“I’ve heard that the average person needs 80% of their current income level for retirement. What goes into that figure? Does that 80% include paying on a mortgage? Leaving a financial legacy to others? If neither of these two cases are valid, would that % come down?”
Believe me, I know – it’s confusing. These averages – whether you hear 70%, 80% or 85% – are generally considered what is needed to maintain your current standard of living. That means provided you save X amount, you’ll be able to continue living as you are right now, minus going to work every morning. Sounds pretty good, no? If you golf on Saturdays today, you’ll still be able to golf on Saturdays. But if you don’t travel currently, don’t expect to be a jet setter in retirement.
That said, I have to tell you that I don’t like these rules of thumb. They’re a good guide, but the best way to plan for retirement is to run the numbers based on your specific needs. And the best place I’ve found to do that is the Ballpark E$timator at choosetosave.org. You’ll input specifics about your individual situation – expected Social Security income, any additional cash flow from pensions or part-time work, your planned retirement age – and the calculator will crunch the numbers and give you a good idea of your savings target. Then you can work on reaching it, by putting away money toward that goal each and every month. The best part? You’ll find it’s easier to do that when you have a tangible savings target in mind.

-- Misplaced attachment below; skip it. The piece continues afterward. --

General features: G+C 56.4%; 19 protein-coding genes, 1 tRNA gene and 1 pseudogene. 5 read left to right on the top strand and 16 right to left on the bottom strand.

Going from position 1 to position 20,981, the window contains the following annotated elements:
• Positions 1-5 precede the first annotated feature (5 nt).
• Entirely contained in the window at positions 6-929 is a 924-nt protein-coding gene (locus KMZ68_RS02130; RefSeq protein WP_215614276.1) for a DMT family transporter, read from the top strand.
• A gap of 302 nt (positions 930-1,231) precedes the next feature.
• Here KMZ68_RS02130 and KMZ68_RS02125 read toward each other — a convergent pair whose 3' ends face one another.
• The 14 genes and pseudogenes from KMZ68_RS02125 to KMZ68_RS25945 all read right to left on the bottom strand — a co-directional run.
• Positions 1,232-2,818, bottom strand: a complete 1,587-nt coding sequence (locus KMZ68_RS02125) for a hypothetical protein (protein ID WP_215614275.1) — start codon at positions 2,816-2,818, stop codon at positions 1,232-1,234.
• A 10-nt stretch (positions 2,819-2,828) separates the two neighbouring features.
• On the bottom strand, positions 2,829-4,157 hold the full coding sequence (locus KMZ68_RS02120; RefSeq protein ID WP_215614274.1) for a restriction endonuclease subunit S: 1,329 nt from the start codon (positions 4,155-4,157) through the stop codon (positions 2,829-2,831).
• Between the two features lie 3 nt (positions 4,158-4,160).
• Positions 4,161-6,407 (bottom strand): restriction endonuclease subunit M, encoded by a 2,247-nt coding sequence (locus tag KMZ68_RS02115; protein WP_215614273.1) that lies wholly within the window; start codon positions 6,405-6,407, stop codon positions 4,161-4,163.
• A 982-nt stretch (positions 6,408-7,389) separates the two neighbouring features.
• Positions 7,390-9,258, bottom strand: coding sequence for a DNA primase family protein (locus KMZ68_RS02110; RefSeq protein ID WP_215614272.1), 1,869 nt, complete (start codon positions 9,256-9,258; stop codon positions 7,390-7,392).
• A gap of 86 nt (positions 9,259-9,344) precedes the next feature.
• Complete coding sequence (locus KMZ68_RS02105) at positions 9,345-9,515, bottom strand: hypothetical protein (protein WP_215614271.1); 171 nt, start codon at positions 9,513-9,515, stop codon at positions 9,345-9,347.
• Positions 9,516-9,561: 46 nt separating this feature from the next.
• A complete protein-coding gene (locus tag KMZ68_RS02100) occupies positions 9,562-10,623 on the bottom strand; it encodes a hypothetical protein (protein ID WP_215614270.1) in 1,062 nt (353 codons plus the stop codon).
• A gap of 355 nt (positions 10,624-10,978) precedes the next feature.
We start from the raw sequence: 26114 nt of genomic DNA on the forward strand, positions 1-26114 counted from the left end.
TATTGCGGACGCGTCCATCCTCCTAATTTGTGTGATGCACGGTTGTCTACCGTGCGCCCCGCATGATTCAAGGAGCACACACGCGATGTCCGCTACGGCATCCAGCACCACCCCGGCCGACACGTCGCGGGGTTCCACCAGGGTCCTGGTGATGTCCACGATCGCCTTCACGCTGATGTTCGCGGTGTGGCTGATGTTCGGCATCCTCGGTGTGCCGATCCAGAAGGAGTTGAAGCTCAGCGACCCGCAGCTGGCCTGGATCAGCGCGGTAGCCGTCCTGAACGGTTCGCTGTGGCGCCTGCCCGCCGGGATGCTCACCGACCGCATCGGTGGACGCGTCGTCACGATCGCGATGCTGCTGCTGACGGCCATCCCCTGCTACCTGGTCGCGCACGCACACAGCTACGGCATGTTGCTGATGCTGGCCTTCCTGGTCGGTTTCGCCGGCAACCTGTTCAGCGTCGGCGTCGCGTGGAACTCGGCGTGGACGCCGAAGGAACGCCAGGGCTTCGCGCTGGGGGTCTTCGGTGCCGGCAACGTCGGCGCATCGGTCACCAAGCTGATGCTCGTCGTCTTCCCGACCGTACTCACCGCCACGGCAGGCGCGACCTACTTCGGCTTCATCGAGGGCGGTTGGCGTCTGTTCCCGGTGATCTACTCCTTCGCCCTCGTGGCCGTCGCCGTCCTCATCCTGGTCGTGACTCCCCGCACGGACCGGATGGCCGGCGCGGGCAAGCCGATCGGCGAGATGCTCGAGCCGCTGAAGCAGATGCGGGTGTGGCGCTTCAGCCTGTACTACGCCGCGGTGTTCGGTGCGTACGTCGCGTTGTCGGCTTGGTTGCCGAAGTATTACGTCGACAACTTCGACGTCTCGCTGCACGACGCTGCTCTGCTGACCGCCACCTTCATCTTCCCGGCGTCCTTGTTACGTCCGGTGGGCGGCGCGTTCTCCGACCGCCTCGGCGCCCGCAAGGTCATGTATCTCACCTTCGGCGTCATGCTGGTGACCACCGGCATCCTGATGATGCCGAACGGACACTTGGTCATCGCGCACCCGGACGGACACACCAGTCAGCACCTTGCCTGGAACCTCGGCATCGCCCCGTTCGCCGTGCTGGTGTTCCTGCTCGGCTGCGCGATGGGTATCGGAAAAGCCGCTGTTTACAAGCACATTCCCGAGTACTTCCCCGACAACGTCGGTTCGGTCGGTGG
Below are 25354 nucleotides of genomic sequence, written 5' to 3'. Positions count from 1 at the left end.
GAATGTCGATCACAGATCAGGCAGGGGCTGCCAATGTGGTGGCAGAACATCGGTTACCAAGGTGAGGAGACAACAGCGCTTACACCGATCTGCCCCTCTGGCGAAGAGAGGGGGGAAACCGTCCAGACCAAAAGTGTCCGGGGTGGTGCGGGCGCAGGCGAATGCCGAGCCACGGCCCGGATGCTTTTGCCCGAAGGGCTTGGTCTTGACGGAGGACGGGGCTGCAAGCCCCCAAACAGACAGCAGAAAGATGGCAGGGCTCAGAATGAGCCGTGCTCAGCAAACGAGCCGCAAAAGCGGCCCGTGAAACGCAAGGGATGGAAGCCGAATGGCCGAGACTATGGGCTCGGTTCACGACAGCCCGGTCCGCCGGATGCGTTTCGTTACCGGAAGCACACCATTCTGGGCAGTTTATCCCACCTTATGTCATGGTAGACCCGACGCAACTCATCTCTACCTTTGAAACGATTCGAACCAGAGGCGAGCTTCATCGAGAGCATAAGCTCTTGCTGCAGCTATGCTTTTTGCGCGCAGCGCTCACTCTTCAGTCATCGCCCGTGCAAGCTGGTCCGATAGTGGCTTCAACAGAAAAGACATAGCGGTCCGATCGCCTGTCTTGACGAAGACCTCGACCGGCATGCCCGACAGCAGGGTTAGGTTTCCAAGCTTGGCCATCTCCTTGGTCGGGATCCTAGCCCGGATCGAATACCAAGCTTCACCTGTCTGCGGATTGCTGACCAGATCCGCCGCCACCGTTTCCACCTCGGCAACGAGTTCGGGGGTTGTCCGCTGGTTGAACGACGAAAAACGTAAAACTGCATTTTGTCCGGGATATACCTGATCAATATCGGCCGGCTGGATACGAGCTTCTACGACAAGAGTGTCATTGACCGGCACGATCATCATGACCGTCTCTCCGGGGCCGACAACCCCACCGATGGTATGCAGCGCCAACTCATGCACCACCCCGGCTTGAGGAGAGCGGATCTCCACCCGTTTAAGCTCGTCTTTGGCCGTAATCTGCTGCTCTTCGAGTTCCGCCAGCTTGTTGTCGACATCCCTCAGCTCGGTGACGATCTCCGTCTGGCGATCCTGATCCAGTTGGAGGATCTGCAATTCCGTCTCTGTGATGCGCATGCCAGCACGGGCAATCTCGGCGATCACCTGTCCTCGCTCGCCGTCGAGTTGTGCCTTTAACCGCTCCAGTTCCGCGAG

“Do you recommend parents conduct a credit freeze for their minor children?”
- Tim, via Twitter
You actually can’t freeze a credit report unless there is a credit report to freeze – and your children, unless they’ve already been victims of identity theft or you’ve added them as an authorized user for your credit card, shouldn’t have a credit report. So unless you have reason to suspect fraud – in which case, you can contact a credit bureau to see if a file has been created using your child’s Social Security number – I’d focus on protecting your children’s identities in other ways:
- Give out their Social Security number only when necessary and, and keep it in a safe place at home. A large percentage of identity fraud is committed by friends and family members of the victim, believe it or not.